BEIJING--Organizers of the Beijing International Marathon lifted the ban on Japanese entrants after their original decision was lambasted on the Internet as a “national shame.”
The tab allowing Japanese runners to register in the Nov. 25 marathon reappeared on the event’s official website on the night of Nov. 10.
Until then, entrants could choose their nationalities from 240 countries and regions--including Antarctica--but the Japanese had no such choice.
After online registration procedures began on Nov. 8 without the tab for Japanese runners, an official of the organizing committee told The Asahi Shimbun that Japanese could not enter this year because of safety concerns amid the strained relations between the two countries.
The committee’s decision to shut out Japanese runners was widely reported by domestic and foreign media on Nov. 9, followed by a flood of opinions on the Internet in China.
While some hailed Chinese officials for keeping out the Japanese runners, most of the postings were critical.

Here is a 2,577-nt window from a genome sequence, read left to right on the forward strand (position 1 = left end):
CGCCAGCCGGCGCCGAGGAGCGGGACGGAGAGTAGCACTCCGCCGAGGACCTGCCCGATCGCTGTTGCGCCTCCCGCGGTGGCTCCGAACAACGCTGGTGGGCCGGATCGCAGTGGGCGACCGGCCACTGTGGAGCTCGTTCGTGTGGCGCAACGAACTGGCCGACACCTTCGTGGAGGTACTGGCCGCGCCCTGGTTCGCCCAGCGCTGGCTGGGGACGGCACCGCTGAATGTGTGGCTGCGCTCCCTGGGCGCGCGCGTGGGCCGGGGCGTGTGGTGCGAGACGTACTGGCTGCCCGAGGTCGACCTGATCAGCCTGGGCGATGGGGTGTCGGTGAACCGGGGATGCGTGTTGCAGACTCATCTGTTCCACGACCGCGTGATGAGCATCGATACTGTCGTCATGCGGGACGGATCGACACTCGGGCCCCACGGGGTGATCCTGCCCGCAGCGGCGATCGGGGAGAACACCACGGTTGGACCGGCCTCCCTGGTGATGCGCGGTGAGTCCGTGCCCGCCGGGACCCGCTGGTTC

One said the ban was “against sportsmanship,” while another said it illustrates “the small mind of the Chinese government.”
Bilateral relations started to unravel after the Japanese government in September bought three of Senkaku Islands in the East China Sea, triggering fierce anti-Japan demonstrations in many Chinese cities.
The islets, known as the Diaoyu Islands in China, are administered by Japan but claimed by China and Taiwan.
Canon Inc. and other Japanese companies withdrew their sponsorship of the Beijing marathon this year when tensions showed no signs of abating.
The Chinese Athletics Association, which sponsors the marathon, said the tab for Japan was unavailable because it wanted Japanese runners to register as a group to make it easier for them to receive their numbers.
The association said many Japanese runners in the past had entered the race under their company names, which created confusion.
Officials with the association said international runners are always welcome to the Beijing marathon and that they want the entrants to experience an “open” China.
The official website still does not offer a Japanese-language version, which was available last year.
More than 29,000 people have already applied for the 30,000 available slots this year.
The first Beijing marathon was held in 1981. Twin brothers Shigeru So and Takeshi So from Japan placed first and second, respectively, in the 1985 event.
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